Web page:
It is estimated that the general ASP.NET platform is only second in usage to PHP. Most of the available ASP.NET web applications, however, are based on the ASP.NET Web Forms framework. The new ASP.NET Core 1.0 framework, conversely, focuses on a new pipeline, where ASP.NET MVC is used to serve both HTML views and data and where the Web API remains an option for data only services.
Web Forms, therefore, is not included in ASP.NET Core 1.0. Although Web Forms will be fully supported, and even slightly improved, for the foreseeable future, the direction ASP.NET Core 1.0 is headed sends a clear message: move away from ASP.NET Web Forms as soon as your business allows. That strategy is the right move for any organization and for the people in and around the organization.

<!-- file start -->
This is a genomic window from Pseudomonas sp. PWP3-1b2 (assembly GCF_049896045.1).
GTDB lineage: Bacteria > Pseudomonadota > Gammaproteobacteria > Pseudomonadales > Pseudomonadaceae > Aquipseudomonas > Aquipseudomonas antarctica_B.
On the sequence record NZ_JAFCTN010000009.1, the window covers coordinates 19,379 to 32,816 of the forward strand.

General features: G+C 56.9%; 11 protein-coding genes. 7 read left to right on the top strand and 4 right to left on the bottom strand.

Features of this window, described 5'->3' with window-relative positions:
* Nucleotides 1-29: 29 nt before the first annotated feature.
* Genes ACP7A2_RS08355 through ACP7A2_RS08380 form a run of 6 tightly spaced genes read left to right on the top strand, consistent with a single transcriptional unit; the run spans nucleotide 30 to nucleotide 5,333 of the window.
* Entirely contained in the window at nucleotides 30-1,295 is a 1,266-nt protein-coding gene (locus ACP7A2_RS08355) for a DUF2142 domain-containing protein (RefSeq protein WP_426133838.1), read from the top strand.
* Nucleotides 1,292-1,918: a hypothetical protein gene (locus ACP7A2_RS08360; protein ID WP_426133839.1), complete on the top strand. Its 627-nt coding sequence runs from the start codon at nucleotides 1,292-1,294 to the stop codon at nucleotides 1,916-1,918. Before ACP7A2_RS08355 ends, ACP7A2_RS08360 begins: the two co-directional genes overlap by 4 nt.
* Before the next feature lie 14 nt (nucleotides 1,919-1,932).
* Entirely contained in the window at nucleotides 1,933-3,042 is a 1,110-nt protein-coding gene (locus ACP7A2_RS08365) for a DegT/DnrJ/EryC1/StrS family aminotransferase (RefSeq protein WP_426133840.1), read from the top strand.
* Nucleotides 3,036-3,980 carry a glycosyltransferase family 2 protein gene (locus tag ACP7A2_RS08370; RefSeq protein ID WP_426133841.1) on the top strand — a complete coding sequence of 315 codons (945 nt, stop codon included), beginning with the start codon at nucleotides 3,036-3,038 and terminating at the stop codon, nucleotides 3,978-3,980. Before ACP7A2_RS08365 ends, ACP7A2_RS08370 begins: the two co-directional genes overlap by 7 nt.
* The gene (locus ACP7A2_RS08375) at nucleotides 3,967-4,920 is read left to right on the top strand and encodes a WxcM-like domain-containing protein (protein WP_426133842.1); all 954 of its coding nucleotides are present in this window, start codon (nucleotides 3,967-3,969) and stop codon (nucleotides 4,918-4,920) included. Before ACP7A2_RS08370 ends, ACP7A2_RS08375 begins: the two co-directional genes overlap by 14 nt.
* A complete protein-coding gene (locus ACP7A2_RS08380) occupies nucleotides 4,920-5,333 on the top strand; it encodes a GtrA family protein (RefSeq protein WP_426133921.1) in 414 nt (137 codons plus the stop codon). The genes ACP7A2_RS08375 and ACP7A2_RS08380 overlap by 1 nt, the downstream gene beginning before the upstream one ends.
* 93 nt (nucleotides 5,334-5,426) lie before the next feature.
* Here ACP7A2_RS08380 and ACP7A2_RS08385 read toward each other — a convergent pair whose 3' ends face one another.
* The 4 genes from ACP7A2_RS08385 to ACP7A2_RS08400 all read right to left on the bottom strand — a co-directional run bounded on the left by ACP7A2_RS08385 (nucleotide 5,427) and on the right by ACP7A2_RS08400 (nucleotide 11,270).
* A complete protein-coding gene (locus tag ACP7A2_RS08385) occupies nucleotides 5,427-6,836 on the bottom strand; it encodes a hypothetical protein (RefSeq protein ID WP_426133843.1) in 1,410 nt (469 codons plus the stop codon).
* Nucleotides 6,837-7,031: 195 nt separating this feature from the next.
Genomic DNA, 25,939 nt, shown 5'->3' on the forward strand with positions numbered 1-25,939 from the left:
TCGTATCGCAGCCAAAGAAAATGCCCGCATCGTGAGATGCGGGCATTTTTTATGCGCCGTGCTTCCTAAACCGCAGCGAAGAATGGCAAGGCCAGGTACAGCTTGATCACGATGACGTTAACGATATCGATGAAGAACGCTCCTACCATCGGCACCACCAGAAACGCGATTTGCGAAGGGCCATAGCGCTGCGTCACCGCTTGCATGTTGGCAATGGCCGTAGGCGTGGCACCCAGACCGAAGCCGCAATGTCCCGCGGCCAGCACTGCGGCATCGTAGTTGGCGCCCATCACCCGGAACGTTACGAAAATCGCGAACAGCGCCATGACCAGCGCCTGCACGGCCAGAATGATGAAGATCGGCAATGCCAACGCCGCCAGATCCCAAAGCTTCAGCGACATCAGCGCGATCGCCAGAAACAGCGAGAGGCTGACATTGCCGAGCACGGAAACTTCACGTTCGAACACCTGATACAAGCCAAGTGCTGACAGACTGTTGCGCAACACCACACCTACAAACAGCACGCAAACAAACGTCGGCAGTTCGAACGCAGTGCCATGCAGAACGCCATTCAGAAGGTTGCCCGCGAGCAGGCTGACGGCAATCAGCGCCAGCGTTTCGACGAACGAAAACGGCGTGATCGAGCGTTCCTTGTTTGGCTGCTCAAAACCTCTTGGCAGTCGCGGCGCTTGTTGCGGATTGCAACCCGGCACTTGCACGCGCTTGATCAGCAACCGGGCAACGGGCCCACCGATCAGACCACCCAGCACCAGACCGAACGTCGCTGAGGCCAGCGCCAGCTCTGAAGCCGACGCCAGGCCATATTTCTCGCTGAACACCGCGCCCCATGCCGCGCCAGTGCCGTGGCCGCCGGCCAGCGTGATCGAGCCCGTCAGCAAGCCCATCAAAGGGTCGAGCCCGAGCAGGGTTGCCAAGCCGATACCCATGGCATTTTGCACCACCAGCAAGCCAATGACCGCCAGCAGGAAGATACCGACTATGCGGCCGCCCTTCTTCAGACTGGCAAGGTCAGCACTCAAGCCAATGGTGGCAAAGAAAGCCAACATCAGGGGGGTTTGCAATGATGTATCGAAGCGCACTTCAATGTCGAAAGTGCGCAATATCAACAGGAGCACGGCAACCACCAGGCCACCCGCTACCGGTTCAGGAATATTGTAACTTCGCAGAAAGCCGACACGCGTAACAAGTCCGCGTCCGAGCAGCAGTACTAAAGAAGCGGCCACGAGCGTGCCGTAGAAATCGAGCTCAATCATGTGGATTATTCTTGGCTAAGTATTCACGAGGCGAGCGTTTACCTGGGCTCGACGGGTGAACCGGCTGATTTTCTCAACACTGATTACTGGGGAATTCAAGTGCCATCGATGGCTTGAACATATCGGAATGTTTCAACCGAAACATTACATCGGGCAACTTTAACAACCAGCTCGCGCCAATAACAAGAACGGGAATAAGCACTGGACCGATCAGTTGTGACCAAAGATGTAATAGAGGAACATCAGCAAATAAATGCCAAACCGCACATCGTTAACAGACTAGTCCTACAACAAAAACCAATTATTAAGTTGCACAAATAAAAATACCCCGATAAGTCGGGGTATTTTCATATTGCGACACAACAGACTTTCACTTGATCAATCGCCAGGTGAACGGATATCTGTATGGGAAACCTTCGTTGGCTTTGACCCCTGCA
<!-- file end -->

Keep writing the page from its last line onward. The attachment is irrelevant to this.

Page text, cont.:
In this context, though, there are many different scenarios that might lead to different decisions. Let’s take a look at some of them. Examining a common scenario here’s one of the most common user stories you will hear in the wild these days: The Company has a web application that is a few years old but still works well. Because the application has been properly fine-tuned over the years, its performance is acceptable and it doesn’t even raise any major scalability concerns.
In addition, people on the team know how to maintain and evolve it. Everything seems to be OK. As the company faces new business challenges, however, the need for a remake emerges. The new business challenge is sometimes as simple as making the presentation comply with new responsiveness standards, and sometimes the challenge is more intricate, like adding new pieces of business or application logic.